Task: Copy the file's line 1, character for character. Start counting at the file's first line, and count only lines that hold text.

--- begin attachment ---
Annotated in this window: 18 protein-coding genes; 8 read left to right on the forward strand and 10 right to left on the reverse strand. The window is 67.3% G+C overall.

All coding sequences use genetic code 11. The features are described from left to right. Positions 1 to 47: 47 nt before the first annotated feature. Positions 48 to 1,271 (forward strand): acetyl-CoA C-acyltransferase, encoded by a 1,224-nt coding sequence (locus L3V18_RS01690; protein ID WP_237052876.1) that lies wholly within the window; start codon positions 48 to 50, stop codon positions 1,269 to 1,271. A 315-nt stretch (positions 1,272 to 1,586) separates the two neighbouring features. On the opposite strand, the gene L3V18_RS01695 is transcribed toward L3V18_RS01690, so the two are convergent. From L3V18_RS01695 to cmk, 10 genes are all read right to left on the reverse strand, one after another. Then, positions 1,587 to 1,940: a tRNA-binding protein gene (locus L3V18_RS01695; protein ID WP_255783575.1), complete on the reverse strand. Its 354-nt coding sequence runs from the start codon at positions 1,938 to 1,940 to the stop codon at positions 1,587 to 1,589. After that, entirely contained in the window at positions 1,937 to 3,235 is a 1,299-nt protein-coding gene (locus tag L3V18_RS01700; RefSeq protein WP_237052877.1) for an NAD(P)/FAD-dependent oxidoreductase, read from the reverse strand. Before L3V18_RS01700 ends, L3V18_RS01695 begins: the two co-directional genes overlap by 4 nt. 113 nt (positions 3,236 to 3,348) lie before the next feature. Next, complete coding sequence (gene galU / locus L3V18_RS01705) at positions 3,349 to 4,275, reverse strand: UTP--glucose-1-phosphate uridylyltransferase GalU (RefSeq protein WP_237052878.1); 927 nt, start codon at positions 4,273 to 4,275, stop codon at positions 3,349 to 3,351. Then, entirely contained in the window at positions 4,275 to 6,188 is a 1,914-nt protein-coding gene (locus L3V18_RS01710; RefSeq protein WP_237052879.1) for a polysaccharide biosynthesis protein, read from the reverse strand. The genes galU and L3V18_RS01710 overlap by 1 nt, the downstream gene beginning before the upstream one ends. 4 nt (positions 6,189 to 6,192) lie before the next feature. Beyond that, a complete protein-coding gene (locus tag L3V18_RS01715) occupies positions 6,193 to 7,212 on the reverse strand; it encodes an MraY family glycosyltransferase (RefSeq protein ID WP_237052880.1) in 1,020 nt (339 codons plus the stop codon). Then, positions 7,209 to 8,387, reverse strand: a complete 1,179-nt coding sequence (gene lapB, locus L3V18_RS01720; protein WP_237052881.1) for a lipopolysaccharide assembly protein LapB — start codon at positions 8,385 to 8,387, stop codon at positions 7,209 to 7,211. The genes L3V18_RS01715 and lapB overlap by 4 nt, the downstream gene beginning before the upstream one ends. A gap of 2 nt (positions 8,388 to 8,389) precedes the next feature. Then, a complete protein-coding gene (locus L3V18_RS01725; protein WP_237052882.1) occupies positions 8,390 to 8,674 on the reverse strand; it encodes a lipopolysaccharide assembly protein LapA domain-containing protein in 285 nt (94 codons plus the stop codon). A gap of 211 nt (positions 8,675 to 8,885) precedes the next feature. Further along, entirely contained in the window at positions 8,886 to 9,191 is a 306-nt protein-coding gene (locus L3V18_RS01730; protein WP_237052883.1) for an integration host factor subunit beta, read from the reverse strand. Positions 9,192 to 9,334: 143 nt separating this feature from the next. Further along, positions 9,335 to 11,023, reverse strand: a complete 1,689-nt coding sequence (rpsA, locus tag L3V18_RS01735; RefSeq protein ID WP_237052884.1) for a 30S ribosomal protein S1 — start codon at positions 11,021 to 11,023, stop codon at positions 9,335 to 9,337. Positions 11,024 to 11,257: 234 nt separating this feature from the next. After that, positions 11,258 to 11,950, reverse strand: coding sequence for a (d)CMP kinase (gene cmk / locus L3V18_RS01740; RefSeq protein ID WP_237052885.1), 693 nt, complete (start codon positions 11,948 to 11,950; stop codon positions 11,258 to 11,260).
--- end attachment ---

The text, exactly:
Annotated in this window: 18 protein-coding genes; 8 read left to right on the forward strand and 10 right to left on the reverse strand. The window is 67.3% G+C overall.